Sociological Theory 5 (1):70-86 (1987)

Weber's discussion of bureaucracy is generally taken as descriptive of organized social structure within a rational-legal society. This is understandable; yet elsewhere in Weber's sociology he cautions against precisely this kind of analysis. His counsel against reification, his emphasis upon subjective ideas standing behind social action, his characterization of "society" as subjective orientation to legitimacy, his discussion of organization and social relationships as probabilities of behavior in accordance with subjective belief in their existence, and his tendency to describe the wide range of world views within the vocabularies of those who subscribe to them-all mitigate against viewing his description of bureaucratic standardization as Weber's own world view, much less as his sociology. Rather the discussion can be understood as a description of bureaucracy from within the bureaucratic setting and as a set of ideas subjectively held to as a basis of legitimacy, ideas whose truth value are largely irrelevant for Weberian analysis. This qualification of bureaucracy as a mentality supplements the more widely acknowledged ideal-type qualification and provides a basis for increased Weberian insight. Such insight dovetails with post-functionalist sociological theory, explains the origins and consequences of functionalist theory, and provides new understandings of recent findings in empirically based research. Moreover, it helps to focus current research away from bureaucracy as an existent entity and toward a phenomenon Weber identifies as the central process of Western civilization: the rationalization (bureaucratization) of human behavior, a process both unfulfillable and unstoppable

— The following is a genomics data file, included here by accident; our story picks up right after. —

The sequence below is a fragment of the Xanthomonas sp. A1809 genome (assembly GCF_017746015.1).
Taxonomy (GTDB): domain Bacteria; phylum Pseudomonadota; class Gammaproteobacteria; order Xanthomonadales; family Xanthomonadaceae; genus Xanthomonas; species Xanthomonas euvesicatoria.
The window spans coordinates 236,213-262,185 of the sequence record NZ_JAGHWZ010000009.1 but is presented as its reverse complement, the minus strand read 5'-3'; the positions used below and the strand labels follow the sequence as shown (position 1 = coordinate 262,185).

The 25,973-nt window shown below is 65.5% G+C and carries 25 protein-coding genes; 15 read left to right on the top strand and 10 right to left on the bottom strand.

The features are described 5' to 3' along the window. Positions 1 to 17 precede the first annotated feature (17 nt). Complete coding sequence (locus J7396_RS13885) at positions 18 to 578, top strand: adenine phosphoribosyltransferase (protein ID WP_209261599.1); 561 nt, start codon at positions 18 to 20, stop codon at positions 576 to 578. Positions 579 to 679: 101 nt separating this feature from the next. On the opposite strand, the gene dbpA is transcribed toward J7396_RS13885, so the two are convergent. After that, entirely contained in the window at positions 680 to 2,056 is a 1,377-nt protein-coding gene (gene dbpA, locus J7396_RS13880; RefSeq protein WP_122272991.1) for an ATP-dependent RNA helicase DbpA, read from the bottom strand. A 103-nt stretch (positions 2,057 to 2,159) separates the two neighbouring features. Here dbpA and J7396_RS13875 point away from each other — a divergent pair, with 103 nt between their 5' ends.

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DOI 10.2307/201996
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What is Implicit Culture?Omar Lizardo - forthcoming - Journal for the Theory of Social Behaviour.

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